This now makes the rest much clear as it implies (very strongly) the death of the Earl of Zhi at the hands of Viscount Xiang, without ever actually saying it.  I was mislead by 谋 meaning to plan/plan against and the implication that this was yet to happen.  The rest of the story taking place with the Earl now dead makes things much clearer.

 

I feel like this misinterpretation of the temporal sequence of events is similar to the mistake I made in Lesson 12 and is obviously something I'm going to need to be more vigilant about.

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somethingfunny

Well, well, well.  Looks like we've got a mid-autumn festival buy-one-get-one-free special offer.  Get your mooncakes in (I like to ignore the labels and play roulette - whoever gets the salty egg yolk loses) and sink your teeth into part 2:

 

既去,頃之,襄子當出,豫讓伏於所當過之橋下。襄子至橋,馬驚,襄子曰:「此必是豫讓也。」使人問之,果豫讓也。於是襄子乃數豫讓曰:「子不嘗事范、中行氏乎?智伯盡滅之,而子不為報讎,而反委質臣於智伯。智伯亦已死矣,而子獨何以為之報讎之深也?」豫讓曰:「臣事范、中行氏,范、中行氏皆眾人遇我,我故眾人報之。至於智伯,國士遇我,我故國士報之。」襄子喟然歎息而泣曰:「嗟乎豫子!子之為智伯,名既成矣,而寡人赦子,亦已足矣。子其自為計,寡人不復釋子!」使兵圍之。豫讓曰:「臣聞明主不掩人之美,而忠臣有死名之義。前君已寬赦臣,天下莫不稱君之賢。今日之事,臣固伏誅,然願請君之衣而擊之焉,以致報讎之意,則雖死不恨。非所敢望也,敢布腹心!」於是襄子大義之,乃使使持衣與豫讓。豫讓拔劍三躍而擊之,曰:「吾可以下報智伯矣!」遂伏劍自殺。死之日,趙國志士聞之,皆為涕泣。

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somethingfunny

This part was significantly easier than the first part.  Here is my translation:

 

 

After a while, when Viscount Xiang was going out, Yu Rang lay in ambush below the bridge that the Viscount should cross.  When the Viscount arrived at the bridge, his horse was startled and he exclaimed, "This must be Yu Rang!"  He sent a man to investigate and found that it was indeed Yu Rang.  With this, he said to Yu Rang, "Were you not in the employ of the Fan and Zhonghang clans?  The Earl of Zhi destroyed them and yet you did not seek revenge on their part, rather you entrusted yourself to, and worked as a minister for, the Earl of Zhi.  The Earl of Zhi is already dead, yet why is it that only you alone go to such great lengths to avenge his death?"  Yu Rang replied, "When I worked for the Fan and Zhonghang clans, they treated me as a commoner, so I repaid them as a commoner would.  The Earl of Zhi treated me as a great knight, so I will repay him as a great knight would."  Viscount Xiang sighed deeply and, weeping, said, "Alas, Master Yu!  By the way that you act for the Earl of Zhi, you have already made a name for yourself.  However, I have granted you you sufficient pardon already... Prepare to die!  I will not let you go free again"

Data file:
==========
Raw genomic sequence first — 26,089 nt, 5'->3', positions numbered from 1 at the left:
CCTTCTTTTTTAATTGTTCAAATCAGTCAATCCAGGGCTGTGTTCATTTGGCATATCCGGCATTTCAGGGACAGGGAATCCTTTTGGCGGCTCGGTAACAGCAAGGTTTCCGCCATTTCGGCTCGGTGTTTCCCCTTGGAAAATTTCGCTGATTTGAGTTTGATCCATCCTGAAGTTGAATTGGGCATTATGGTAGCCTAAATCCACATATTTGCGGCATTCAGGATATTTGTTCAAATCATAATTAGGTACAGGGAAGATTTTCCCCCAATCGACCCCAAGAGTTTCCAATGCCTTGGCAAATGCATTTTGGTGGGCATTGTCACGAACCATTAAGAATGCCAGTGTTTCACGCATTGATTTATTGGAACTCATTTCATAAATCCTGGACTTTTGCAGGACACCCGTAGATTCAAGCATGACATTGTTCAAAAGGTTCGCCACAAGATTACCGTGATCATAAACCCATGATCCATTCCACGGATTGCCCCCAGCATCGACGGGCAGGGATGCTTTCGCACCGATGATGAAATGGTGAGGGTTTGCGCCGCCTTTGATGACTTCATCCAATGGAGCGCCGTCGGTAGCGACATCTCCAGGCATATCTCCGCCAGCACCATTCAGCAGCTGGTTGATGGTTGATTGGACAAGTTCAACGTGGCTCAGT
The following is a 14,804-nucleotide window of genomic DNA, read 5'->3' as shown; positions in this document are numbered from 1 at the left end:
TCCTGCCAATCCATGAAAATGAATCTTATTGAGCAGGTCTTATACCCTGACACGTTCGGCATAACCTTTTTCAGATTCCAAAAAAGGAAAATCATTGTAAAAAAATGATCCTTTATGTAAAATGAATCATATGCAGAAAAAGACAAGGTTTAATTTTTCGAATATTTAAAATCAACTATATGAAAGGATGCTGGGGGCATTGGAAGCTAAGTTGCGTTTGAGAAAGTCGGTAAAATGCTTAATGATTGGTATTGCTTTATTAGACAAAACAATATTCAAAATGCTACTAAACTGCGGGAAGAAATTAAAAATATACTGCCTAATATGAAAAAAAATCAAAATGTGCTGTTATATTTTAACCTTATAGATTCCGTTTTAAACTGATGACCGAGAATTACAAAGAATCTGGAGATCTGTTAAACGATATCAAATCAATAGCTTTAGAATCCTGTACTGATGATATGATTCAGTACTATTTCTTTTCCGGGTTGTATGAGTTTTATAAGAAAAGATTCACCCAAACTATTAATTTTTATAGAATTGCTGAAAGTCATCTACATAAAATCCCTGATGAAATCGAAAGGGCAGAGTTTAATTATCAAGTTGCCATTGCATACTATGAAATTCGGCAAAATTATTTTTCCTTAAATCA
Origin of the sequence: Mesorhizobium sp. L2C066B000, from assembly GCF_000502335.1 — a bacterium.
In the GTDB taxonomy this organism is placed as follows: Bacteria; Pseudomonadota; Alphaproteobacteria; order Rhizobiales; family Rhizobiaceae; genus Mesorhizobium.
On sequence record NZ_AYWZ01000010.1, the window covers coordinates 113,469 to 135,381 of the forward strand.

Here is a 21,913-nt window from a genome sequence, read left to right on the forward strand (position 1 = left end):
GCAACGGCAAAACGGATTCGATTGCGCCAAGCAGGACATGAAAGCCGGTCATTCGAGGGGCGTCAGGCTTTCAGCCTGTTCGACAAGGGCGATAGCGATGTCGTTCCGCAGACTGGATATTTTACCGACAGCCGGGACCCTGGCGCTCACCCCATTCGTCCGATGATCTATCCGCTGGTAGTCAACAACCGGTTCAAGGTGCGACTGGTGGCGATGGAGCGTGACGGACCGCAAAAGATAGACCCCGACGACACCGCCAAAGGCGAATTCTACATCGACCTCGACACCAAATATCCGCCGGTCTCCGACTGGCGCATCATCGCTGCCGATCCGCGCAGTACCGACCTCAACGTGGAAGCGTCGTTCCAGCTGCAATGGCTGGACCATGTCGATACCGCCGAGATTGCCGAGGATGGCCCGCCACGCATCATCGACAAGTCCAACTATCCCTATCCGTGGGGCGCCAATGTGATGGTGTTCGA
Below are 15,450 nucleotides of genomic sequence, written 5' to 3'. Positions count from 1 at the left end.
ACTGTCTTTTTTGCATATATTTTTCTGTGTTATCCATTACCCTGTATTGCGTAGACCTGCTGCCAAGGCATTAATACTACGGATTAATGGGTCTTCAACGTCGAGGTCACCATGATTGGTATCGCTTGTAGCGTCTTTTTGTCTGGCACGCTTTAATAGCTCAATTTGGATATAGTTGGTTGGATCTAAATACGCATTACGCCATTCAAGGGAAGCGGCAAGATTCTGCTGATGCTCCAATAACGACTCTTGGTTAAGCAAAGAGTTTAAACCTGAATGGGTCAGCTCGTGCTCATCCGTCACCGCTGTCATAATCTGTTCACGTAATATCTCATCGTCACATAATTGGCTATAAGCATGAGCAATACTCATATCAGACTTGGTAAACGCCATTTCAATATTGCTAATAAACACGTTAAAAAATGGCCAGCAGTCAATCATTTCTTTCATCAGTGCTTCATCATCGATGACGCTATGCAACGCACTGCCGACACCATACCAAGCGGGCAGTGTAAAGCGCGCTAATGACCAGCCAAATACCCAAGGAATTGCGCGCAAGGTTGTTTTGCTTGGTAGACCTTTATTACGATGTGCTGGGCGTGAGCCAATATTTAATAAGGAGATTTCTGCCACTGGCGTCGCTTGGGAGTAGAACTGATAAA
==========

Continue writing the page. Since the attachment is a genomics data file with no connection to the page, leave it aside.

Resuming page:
With this, the Viscount send troops to surround Yu Rang who said to the Viscount, "I have heard that the enlightened master does not conceal a person's beauty, and a loyal servant - in death - has a just name.  My Lord, you have shown tolerance before in your forgiveness, there is no-one in the world that will not praise your wisdom.  Today's events, I will humbly submit to.  But I wish for My Lord's clothes so that I may strike them at this place and with this symbolise the completion of my revenge.  Then, although I will die, it will be without any regret.  It is not that I dare to hope for this, but rather that I dare to reveal my innermost feelings."

 

The Viscount demonstrated his righteousness and sent a man to give his clothes to Yu Rang.  At this, Yu Rang drew his sword and in three jumps had struck the Viscount's clothing declaring, "With this I repay the Earl of Zhi!"  He then proceeded to fall onto his own sword, killing himself.  On the day of his Yu Rang's death, all those in the state of Zhao that heard this news wept.

 

Comments/Discussion points: